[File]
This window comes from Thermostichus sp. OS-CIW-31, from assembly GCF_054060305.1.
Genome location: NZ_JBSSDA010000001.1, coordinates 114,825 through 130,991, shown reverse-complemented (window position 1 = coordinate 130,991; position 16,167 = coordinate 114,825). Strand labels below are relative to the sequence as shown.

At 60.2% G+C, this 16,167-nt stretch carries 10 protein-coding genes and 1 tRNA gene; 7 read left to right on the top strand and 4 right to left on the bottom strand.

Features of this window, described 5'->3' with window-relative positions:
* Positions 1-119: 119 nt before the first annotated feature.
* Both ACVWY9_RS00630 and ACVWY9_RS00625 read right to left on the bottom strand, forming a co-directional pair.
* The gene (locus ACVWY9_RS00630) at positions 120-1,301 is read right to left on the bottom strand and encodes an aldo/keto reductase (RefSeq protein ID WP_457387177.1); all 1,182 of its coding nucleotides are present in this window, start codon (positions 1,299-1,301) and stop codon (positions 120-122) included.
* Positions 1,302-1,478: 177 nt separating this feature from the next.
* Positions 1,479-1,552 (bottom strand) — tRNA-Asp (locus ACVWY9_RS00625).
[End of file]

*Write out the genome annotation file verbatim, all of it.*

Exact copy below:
This window comes from Thermostichus sp. OS-CIW-31, from assembly GCF_054060305.1.
Genome location: NZ_JBSSDA010000001.1, coordinates 114,825 through 130,991, shown reverse-complemented (window position 1 = coordinate 130,991; position 16,167 = coordinate 114,825). Strand labels below are relative to the sequence as shown.

At 60.2% G+C, this 16,167-nt stretch carries 10 protein-coding genes and 1 tRNA gene; 7 read left to right on the top strand and 4 right to left on the bottom strand.

Features of this window, described 5'->3' with window-relative positions:
* Positions 1-119: 119 nt before the first annotated feature.
* Both ACVWY9_RS00630 and ACVWY9_RS00625 read right to left on the bottom strand, forming a co-directional pair.
* The gene (locus ACVWY9_RS00630) at positions 120-1,301 is read right to left on the bottom strand and encodes an aldo/keto reductase (RefSeq protein ID WP_457387177.1); all 1,182 of its coding nucleotides are present in this window, start codon (positions 1,299-1,301) and stop codon (positions 120-122) included.
* Positions 1,302-1,478: 177 nt separating this feature from the next.
* Positions 1,479-1,552 (bottom strand) — tRNA-Asp (locus ACVWY9_RS00625).